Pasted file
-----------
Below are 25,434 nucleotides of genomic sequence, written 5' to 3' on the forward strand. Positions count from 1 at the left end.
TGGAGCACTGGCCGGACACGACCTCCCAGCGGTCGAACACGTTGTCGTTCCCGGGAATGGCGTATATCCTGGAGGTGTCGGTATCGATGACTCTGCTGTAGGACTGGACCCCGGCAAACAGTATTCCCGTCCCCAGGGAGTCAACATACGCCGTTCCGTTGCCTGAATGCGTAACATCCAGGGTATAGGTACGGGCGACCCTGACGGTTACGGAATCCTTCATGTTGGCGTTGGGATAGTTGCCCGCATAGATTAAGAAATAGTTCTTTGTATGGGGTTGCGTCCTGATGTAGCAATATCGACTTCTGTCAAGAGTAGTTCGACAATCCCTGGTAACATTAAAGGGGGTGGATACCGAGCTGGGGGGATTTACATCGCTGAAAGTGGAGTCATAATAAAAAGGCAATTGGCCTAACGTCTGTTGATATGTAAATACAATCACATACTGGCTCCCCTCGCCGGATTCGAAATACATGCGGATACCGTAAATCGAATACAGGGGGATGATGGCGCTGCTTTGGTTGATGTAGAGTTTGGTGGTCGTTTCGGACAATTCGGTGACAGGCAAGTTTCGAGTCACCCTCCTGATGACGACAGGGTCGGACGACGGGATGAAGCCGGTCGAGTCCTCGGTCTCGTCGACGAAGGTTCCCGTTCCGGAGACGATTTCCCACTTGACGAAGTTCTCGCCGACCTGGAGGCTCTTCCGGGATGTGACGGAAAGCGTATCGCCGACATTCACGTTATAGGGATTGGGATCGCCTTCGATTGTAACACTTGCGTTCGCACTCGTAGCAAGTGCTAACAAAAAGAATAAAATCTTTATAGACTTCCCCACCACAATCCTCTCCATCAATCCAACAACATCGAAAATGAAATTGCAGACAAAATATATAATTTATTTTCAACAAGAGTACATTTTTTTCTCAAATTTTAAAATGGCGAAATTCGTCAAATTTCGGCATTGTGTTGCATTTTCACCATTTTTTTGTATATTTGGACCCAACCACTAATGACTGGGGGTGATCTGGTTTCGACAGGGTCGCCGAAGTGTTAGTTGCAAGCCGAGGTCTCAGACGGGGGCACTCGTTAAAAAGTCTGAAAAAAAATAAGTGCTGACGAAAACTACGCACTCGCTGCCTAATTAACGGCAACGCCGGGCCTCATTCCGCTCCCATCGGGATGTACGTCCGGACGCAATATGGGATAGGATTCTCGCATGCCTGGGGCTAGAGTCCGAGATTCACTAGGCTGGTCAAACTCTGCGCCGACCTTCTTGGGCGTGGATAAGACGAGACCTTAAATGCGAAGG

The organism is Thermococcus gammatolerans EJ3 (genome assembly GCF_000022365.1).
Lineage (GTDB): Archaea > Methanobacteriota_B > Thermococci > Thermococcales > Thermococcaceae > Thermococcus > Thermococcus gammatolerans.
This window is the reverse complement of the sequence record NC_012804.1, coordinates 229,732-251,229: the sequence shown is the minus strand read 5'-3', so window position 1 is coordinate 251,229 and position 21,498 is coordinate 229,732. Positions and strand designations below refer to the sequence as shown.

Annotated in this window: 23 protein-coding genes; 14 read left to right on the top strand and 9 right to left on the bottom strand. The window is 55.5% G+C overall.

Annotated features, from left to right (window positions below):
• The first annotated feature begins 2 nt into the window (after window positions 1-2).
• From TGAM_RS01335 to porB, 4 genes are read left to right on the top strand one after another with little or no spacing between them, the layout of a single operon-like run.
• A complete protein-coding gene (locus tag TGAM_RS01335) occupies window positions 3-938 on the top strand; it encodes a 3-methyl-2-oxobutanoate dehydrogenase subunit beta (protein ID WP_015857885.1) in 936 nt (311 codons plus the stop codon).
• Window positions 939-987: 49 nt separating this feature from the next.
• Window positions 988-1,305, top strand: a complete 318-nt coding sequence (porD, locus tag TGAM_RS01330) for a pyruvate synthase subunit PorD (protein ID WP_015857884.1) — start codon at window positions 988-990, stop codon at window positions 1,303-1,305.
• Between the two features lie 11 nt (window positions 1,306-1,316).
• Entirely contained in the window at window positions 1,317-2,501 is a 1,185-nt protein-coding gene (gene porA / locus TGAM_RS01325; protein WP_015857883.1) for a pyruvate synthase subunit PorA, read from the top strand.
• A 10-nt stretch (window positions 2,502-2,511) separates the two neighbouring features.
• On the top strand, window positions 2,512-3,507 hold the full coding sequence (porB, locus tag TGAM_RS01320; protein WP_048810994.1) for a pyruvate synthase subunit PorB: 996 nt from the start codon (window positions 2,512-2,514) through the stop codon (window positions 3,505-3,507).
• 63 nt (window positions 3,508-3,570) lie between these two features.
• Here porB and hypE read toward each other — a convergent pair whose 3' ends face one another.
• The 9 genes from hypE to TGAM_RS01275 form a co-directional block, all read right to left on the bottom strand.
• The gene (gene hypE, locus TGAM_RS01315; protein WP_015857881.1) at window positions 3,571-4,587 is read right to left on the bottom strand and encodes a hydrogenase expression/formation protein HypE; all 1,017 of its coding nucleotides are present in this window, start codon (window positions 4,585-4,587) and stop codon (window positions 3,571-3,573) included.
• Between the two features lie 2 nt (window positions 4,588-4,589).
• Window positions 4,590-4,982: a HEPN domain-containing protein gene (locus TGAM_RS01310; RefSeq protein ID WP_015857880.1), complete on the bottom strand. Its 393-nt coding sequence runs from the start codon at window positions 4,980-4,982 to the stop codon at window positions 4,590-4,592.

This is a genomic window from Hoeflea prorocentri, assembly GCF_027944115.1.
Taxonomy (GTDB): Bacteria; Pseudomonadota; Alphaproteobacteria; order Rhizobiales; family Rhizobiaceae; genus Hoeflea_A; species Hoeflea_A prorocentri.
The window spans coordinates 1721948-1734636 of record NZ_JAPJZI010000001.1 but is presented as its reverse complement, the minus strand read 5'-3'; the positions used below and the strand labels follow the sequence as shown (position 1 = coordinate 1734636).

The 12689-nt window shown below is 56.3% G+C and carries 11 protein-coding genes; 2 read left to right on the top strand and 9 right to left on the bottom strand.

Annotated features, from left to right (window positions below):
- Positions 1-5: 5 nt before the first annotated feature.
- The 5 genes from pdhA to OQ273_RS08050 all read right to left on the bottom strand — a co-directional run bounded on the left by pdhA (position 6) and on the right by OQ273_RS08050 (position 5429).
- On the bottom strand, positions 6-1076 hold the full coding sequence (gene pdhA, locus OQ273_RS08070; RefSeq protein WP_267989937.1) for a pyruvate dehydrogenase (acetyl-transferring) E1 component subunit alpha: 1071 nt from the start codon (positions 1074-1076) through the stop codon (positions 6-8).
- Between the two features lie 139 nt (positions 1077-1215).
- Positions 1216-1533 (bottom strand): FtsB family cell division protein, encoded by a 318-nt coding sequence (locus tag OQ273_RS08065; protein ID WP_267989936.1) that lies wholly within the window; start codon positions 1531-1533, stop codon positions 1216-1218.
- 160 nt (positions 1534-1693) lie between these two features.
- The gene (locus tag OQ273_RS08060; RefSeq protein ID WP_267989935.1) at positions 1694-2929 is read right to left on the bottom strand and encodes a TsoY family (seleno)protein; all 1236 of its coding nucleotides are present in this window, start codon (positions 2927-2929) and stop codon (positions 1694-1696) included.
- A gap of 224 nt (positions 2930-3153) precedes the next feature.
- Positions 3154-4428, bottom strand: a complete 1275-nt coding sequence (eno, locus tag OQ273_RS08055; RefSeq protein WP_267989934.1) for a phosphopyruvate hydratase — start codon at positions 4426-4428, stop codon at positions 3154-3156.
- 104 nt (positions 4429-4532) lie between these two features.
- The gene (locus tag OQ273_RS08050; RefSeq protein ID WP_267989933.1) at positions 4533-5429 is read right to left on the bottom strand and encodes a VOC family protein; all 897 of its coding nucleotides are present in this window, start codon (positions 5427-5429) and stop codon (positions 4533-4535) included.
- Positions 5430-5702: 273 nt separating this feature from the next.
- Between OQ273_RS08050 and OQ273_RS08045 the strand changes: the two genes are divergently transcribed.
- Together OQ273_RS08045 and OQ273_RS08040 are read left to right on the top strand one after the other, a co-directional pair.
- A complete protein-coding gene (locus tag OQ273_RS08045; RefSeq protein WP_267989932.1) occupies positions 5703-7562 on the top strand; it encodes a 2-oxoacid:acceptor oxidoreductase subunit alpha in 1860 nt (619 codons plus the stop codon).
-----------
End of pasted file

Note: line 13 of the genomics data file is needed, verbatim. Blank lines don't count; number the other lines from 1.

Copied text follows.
• Between the two features lie 11 nt (window positions 1,306-1,316).